At RealGM, a look at why a maximum individual salary is one of the main reasons small markets have such trouble retaining their superstars:
The maximum salary Chris Paul, Dwight Howard and Deron Williams can sign for is somewhere around $20 million annually, but NBA superstars would be worth far more on the open market. The imbalance between their take-home pay and their actual value gives them a lot of leverage, and unless the maximum salary is repealed, small-market franchises will always be at the mercy of their All-NBA players.
Without a free market system like the MLB’s, it’s impossible to know exactly how much a superstar is worth. Here’s what we do know: the Cleveland Cavaliers franchise lost $120 million in value when LeBron left, while the city of Orlando paid the staggering sum of $420 million for a state-of-the-art stadium that would generate the revenue streams necessary to put an elite team around Dwight Howard and convince him to stay in Central Florida.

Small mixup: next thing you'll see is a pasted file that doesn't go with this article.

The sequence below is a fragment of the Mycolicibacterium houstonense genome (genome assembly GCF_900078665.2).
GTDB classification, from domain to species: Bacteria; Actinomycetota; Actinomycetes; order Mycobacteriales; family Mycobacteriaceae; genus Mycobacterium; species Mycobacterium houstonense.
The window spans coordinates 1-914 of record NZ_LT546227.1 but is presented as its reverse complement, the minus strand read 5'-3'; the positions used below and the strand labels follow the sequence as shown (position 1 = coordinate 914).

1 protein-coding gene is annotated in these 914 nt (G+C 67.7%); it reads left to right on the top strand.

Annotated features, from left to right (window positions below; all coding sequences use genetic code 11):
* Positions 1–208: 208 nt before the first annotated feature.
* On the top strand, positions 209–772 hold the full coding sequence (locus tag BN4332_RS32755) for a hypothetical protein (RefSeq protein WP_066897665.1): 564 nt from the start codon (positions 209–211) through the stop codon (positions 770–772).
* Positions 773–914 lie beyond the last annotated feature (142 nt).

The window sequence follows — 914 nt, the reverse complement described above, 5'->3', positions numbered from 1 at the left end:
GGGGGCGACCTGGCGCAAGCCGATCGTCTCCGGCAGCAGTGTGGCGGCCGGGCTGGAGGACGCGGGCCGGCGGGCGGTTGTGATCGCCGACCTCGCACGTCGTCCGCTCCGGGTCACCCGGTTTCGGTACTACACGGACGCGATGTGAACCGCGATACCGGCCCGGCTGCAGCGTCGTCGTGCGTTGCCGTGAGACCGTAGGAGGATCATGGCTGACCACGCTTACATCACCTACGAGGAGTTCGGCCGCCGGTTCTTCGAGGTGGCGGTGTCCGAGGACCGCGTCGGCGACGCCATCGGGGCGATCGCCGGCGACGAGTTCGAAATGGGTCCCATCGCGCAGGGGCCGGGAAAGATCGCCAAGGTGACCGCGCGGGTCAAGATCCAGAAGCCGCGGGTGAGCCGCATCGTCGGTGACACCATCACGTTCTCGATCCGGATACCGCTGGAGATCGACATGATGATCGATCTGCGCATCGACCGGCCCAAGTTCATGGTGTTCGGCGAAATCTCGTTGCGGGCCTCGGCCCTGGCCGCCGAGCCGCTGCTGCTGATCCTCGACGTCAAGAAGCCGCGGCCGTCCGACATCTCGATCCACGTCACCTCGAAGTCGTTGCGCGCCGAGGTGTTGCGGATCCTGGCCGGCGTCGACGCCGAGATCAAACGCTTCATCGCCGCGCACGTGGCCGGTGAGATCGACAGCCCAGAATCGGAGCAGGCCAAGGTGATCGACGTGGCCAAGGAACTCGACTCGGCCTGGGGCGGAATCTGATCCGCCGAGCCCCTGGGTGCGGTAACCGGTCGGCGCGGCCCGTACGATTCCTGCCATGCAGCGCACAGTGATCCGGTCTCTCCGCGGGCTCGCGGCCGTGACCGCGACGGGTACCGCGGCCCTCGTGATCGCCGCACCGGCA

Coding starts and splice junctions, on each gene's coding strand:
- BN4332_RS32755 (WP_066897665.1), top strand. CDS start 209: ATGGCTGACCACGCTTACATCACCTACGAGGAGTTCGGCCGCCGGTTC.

Of course, there would have been an easier way to convince him: cut out the middle-man and give him the cash. Taxpayers can give the front office of the Magic the money to build a title team, but they can’t build it themselves. Orlando GM Otis Smith was unable to do that, and now the entire area is going to suffer.
If the NBA was serious about keeping superstars in the cities that drafted them, they would let a franchise pay whatever it wants to keep its star in town. LeBron turned down around $20 million over the life of the contract to sign with Miami last summer, but what if that number was $100 or $200 million? The Heat and the Knicks certainly couldn’t clear enough cap space to sign three players at over $30 million annually.